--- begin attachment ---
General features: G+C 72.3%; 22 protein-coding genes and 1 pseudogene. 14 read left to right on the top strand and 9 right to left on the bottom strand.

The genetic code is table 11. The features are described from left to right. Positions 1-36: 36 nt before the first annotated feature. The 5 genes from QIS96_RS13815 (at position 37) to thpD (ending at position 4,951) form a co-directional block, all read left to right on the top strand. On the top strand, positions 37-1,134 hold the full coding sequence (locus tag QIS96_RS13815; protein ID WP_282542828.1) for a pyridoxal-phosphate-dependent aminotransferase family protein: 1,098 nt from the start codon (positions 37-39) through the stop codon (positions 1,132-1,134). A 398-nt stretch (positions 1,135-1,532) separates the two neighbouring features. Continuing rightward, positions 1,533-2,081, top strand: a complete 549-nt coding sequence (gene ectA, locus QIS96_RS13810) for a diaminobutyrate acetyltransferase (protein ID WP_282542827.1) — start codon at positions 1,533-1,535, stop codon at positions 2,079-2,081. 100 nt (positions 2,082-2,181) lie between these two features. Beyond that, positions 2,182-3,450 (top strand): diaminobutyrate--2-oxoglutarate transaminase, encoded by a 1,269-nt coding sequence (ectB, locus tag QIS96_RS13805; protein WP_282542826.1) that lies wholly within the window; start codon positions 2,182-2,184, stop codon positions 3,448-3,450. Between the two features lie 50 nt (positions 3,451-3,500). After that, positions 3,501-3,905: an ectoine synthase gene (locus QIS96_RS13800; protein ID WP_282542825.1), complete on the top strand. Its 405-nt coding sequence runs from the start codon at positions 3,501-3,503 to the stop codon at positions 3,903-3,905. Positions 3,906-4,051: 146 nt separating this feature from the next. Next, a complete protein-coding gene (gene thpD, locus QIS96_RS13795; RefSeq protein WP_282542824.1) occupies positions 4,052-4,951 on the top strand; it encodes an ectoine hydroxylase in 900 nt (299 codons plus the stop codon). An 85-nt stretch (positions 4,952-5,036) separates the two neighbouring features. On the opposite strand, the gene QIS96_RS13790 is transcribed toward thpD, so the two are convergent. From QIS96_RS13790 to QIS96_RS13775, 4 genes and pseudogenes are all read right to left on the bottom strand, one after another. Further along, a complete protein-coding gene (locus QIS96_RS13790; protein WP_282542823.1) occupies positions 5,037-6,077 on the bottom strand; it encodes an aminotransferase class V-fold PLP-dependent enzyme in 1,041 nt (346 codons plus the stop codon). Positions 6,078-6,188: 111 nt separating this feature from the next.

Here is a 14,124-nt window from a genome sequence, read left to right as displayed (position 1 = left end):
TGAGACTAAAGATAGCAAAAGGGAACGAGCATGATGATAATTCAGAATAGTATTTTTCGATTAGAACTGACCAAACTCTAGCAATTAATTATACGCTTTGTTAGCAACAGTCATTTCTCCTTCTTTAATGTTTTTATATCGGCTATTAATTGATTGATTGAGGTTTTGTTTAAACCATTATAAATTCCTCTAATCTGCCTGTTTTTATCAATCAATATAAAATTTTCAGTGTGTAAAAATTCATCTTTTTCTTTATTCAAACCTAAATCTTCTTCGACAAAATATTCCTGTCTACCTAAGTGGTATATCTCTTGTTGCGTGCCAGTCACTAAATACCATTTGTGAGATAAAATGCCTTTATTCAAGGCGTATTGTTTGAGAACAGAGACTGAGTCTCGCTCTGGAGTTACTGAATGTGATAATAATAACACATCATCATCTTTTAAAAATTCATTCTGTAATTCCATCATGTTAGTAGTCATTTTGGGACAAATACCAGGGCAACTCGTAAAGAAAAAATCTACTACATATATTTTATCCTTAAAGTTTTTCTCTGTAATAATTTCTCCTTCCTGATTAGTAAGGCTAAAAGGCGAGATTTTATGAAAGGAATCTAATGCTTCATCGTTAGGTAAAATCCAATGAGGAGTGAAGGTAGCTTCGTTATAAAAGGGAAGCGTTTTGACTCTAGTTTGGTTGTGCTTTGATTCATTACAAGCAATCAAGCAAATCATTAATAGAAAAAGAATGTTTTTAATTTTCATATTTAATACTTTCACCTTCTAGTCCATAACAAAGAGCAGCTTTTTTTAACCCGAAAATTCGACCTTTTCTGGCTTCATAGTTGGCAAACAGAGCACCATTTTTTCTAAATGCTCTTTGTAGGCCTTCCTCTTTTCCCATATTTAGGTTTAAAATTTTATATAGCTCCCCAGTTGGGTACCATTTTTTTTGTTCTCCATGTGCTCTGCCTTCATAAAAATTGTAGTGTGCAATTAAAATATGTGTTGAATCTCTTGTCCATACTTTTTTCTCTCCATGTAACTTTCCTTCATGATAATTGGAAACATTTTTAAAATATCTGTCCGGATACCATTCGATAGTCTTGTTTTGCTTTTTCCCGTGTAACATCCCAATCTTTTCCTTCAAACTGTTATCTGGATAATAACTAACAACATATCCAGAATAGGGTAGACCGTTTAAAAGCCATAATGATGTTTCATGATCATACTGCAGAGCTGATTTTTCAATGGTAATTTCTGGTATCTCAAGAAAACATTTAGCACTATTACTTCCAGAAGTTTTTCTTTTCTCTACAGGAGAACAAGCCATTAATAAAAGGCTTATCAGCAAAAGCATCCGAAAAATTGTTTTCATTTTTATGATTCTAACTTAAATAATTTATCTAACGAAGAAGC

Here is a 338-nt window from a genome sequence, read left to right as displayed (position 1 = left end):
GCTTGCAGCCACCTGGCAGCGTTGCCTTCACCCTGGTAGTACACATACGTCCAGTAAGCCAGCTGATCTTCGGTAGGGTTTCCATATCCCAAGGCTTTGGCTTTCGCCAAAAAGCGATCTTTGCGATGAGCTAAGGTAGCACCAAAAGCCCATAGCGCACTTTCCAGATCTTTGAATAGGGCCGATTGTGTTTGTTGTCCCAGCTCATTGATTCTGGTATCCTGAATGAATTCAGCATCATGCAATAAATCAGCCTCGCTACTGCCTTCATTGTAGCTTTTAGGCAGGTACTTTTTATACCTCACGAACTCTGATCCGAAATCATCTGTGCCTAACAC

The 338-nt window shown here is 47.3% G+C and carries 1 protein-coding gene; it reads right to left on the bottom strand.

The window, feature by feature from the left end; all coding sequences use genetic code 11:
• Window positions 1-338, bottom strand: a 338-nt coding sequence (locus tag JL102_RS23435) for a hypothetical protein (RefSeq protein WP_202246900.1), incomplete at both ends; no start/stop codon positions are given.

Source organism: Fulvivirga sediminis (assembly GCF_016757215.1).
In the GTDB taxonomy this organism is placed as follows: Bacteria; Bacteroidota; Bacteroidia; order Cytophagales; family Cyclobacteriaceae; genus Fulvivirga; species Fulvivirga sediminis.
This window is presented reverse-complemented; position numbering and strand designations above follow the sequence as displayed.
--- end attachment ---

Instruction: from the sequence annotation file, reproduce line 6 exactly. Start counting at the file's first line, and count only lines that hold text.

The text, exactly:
GCTTGCAGCCACCTGGCAGCGTTGCCTTCACCCTGGTAGTACACATACGTCCAGTAAGCCAGCTGATCTTCGGTAGGGTTTCCATATCCCAAGGCTTTGGCTTTCGCCAAAAAGCGATCTTTGCGATGAGCTAAGGTAGCACCAAAAGCCCATAGCGCACTTTCCAGATCTTTGAATAGGGCCGATTGTGTTTGTTGTCCCAGCTCATTGATTCTGGTATCCTGAATGAATTCAGCATCATGCAATAAATCAGCCTCGCTACTGCCTTCATTGTAGCTTTTAGGCAGGTACTTTTTATACCTCACGAACTCTGATCCGAAATCATCTGTGCCTAACAC